Veteran Associated Press reporter Matt Lee grilled a State Department spokesperson Thursday over the U.S. government’s refusal to provide direct evidence for its claim that Russia is planning to fabricate a mass casualty event as a pretext to invade Ukraine, an allegation that the Pentagon saidIntelligence backs it up
During a press briefing, Lee asked the State Department’s Ned Price — a former CIA official — to furnish concrete proof of the government’s accusation, which suggests Russia is plotting an elaborate false flag attack involving a graphic “propaganda video… depicting corpses, crisis actors pretending to be mourners, and images of destroyed locations or military equipment.”
Lee stated that he is skeptical of U.S. government claims due to the lies that Bush administration used to justify invasion and occupation in Iraq.
“I remember WMDs in Iraq,” said Lee.
Check out the exchange
— CSPAN (@cspan) February 3, 2022
After Price outlined the U.S. government’s allegations, Lee noted that the Biden administration has “shown no evidence to confirm” the alleged plot. As the New York Times reported earlier Thursday, “Officials would not release any direct evidence of the Russian plan or specify how they learned of it, saying to do so would compromise their sources and methods.”
But Price insisted during Thursday’s briefing that the Biden administration’s decision to go public with the false flag accusation constitutes, in and of itself, evidence that Russia is planning such an operation.
“This is derived from information known to the U.S. government, intelligence information that we have declassified,” Price said.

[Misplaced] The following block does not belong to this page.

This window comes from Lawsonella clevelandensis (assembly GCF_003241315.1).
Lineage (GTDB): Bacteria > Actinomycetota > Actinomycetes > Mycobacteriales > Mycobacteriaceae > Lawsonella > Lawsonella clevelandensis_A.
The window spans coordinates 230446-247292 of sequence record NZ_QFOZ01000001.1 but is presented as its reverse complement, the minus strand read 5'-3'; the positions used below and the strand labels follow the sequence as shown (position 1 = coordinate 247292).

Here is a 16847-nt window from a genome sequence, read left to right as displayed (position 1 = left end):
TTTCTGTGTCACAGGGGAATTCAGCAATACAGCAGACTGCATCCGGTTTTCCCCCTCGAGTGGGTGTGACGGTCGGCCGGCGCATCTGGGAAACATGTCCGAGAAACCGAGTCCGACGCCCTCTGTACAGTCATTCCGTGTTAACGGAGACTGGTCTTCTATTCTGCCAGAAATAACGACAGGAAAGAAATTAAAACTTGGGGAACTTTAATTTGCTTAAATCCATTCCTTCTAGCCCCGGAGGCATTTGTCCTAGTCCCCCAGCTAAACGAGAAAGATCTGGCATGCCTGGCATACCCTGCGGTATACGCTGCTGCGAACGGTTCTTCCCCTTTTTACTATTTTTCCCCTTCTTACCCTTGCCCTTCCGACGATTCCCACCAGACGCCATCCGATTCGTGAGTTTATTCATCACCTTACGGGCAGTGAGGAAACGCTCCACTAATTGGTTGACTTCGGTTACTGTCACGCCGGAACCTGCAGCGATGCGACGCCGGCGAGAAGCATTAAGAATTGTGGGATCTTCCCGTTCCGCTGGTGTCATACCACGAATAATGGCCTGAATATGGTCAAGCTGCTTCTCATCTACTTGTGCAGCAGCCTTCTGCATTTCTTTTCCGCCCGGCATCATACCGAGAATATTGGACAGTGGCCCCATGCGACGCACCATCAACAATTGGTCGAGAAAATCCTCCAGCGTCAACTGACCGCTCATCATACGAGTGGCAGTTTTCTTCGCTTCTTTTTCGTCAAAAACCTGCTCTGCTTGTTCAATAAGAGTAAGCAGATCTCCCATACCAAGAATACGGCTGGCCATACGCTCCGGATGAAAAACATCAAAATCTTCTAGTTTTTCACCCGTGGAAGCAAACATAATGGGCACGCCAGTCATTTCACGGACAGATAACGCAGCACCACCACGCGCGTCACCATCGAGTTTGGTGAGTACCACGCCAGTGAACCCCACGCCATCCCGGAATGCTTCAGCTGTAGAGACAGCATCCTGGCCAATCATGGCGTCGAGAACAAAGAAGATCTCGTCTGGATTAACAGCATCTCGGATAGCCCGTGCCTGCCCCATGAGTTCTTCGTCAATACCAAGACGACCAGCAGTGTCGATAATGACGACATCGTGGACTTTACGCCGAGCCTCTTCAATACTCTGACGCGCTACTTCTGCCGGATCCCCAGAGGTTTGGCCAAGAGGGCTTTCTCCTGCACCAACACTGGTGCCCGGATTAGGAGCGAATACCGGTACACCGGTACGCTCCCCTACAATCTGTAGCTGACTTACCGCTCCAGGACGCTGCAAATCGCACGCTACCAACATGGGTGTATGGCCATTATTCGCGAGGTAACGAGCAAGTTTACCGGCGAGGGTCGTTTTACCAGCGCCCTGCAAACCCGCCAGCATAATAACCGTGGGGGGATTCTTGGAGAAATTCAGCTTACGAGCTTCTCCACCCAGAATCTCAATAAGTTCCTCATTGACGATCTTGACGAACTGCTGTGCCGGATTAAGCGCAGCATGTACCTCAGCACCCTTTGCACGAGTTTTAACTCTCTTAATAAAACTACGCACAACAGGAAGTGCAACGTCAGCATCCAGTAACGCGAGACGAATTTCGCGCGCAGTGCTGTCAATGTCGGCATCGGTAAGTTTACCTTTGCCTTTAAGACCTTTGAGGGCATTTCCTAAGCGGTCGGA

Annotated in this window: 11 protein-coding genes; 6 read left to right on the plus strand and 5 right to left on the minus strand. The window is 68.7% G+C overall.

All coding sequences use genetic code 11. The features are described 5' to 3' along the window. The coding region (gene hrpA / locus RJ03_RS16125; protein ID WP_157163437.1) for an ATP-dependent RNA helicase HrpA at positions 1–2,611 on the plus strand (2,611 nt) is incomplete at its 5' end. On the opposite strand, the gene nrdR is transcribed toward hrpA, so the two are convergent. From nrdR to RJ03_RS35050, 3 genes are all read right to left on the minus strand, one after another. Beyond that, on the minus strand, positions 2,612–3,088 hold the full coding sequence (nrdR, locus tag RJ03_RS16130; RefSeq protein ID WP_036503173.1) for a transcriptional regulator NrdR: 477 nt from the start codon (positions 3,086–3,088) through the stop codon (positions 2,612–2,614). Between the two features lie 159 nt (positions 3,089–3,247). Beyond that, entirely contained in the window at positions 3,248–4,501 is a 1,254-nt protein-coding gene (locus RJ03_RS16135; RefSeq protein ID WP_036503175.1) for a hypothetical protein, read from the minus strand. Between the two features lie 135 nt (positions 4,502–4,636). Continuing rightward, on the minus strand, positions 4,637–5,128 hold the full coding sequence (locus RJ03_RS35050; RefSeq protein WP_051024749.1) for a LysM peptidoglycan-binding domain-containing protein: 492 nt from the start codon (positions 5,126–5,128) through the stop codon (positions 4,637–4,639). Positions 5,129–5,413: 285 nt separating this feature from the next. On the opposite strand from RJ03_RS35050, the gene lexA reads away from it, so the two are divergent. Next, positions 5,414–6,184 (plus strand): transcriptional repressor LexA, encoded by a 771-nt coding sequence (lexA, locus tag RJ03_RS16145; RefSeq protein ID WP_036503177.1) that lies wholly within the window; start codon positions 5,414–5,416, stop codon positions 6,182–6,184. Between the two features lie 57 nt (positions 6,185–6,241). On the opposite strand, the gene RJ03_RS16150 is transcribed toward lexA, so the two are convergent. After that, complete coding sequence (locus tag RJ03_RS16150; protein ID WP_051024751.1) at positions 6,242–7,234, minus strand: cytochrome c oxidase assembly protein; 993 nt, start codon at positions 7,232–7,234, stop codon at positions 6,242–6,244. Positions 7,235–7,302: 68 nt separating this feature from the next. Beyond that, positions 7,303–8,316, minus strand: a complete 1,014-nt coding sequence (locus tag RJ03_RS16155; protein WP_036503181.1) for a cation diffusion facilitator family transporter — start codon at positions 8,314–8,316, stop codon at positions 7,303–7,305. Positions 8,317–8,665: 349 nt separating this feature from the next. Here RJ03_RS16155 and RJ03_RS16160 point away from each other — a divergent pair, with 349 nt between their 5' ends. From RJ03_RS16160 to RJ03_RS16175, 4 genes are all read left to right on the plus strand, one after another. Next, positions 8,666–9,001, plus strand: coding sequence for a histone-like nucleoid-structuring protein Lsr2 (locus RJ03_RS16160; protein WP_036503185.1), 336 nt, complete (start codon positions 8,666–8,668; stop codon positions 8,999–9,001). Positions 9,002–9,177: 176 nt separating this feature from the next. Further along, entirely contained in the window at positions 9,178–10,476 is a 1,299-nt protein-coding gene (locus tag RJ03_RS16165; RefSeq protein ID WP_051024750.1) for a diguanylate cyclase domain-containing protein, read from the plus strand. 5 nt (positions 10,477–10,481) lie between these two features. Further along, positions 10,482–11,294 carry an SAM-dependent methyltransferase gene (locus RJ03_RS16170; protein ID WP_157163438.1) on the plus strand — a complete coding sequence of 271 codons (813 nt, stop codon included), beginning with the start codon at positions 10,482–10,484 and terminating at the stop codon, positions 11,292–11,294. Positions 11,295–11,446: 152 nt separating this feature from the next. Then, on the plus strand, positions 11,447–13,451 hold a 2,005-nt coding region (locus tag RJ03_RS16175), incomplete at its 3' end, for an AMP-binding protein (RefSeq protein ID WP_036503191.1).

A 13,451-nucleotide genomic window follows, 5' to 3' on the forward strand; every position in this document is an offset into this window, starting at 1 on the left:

“Okay, well, where is it?” Lee asked in response. “Where is this information?”
“I just delivered it,” the State Department spokesperson said.
When Lee continued to press the matter, noting that “a series of allegations and statements” is not evidence, Price accused the longtime journalist of wanting “to find solace in information that the Russians are putting out.”
The exchange circulated quickly on social media and was widely shared by observers. applauding Lee for his persistent and straightforward questioning and arguing that Price’s responses were indicative of the U.S. government’s intolerance of skeptical inquiry.
“This is wild,” NSA whistleblower Edward Snowden, president of the Freedom of the Press Foundation, tweetedIn response to the back and forth. “The State Department’s spokesman can’t comprehend why the Associated Press feels the need to distinguish between a claim and a fact, and becomes visibly offended — and then angered — by the suggestion that his claims may require evidence to be accepted as credible.”